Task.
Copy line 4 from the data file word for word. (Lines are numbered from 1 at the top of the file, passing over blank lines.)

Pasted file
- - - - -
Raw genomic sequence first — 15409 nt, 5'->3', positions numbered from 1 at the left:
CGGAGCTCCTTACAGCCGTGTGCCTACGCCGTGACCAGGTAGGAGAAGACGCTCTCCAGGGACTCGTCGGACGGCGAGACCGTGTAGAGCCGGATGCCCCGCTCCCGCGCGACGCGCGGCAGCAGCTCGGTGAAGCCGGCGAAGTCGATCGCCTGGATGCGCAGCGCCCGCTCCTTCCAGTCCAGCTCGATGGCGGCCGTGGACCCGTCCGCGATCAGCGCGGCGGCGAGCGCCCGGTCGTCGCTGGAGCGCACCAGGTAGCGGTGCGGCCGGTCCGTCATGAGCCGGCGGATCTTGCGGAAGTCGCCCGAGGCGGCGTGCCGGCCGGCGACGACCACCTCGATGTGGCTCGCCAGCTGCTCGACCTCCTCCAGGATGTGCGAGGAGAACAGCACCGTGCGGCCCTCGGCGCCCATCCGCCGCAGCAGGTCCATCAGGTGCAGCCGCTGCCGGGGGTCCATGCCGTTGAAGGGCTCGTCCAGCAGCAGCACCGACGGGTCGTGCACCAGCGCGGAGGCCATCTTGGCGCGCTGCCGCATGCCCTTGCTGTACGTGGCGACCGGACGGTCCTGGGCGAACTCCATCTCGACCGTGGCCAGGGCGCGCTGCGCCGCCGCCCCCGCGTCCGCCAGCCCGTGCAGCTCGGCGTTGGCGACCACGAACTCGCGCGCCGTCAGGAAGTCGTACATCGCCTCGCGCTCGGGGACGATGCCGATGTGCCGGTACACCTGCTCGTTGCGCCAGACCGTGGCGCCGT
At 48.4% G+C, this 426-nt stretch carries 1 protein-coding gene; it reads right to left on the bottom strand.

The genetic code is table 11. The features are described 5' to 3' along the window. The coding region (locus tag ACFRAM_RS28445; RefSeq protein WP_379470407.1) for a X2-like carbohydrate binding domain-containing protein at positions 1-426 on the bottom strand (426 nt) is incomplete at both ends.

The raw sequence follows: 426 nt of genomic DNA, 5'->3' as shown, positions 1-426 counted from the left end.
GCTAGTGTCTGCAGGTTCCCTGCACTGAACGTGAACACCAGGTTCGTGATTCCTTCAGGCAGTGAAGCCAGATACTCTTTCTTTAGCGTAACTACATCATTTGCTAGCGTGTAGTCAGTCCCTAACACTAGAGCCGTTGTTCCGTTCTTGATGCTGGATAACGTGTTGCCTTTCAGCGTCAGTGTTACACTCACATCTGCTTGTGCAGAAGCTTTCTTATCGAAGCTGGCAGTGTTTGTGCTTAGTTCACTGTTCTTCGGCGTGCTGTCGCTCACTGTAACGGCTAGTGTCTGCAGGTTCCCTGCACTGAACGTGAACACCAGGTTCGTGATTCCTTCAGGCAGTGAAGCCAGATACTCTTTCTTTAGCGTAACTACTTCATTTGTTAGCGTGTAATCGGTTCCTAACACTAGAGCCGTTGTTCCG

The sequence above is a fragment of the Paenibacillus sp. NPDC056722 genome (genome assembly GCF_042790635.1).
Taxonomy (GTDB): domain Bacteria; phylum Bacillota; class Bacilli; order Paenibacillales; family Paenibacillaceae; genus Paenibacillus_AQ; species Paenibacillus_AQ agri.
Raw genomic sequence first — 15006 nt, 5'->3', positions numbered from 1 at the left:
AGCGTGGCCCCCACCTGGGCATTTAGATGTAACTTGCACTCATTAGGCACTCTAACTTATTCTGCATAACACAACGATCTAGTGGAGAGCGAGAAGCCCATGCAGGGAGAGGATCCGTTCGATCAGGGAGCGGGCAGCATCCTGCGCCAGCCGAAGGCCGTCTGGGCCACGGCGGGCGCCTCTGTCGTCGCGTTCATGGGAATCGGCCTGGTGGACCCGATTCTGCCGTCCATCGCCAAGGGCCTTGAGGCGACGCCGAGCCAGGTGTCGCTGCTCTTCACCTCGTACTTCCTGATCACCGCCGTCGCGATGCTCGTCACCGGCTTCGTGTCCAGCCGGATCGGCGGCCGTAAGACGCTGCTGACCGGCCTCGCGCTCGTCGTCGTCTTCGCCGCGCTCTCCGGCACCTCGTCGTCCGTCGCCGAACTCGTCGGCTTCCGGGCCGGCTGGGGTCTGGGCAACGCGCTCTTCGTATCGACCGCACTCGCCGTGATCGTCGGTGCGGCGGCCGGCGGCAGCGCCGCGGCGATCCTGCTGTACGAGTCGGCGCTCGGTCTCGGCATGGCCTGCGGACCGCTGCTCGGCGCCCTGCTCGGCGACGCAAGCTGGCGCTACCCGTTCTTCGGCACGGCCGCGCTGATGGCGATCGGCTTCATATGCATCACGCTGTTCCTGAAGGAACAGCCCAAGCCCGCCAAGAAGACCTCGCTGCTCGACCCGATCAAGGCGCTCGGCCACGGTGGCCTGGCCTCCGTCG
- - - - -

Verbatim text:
The genetic code is table 11. The features are described 5' to 3' along the window. The coding region (locus tag ACFRAM_RS28445; RefSeq protein WP_379470407.1) for a X2-like carbohydrate binding domain-containing protein at positions 1-426 on the bottom strand (426 nt) is incomplete at both ends.